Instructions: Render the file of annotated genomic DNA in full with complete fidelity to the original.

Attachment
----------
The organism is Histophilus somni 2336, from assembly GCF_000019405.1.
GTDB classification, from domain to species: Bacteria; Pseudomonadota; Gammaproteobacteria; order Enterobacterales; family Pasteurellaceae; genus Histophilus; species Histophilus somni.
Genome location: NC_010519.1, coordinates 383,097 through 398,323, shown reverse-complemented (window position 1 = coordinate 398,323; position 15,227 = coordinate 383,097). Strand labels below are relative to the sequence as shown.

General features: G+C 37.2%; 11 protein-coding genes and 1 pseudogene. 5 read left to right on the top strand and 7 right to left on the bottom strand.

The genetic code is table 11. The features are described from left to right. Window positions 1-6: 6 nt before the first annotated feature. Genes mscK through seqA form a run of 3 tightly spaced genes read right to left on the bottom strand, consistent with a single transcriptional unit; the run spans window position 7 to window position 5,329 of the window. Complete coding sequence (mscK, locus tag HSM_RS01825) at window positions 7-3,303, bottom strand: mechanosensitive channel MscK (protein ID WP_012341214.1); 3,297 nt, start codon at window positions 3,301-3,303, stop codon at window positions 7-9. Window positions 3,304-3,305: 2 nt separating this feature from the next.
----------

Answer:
The organism is Histophilus somni 2336, from assembly GCF_000019405.1.
GTDB classification, from domain to species: Bacteria; Pseudomonadota; Gammaproteobacteria; order Enterobacterales; family Pasteurellaceae; genus Histophilus; species Histophilus somni.
Genome location: NC_010519.1, coordinates 383,097 through 398,323, shown reverse-complemented (window position 1 = coordinate 398,323; position 15,227 = coordinate 383,097). Strand labels below are relative to the sequence as shown.

General features: G+C 37.2%; 11 protein-coding genes and 1 pseudogene. 5 read left to right on the top strand and 7 right to left on the bottom strand.

The genetic code is table 11. The features are described from left to right. Window positions 1-6: 6 nt before the first annotated feature. Genes mscK through seqA form a run of 3 tightly spaced genes read right to left on the bottom strand, consistent with a single transcriptional unit; the run spans window position 7 to window position 5,329 of the window. Complete coding sequence (mscK, locus tag HSM_RS01825) at window positions 7-3,303, bottom strand: mechanosensitive channel MscK (protein ID WP_012341214.1); 3,297 nt, start codon at window positions 3,301-3,303, stop codon at window positions 7-9. Window positions 3,304-3,305: 2 nt separating this feature from the next.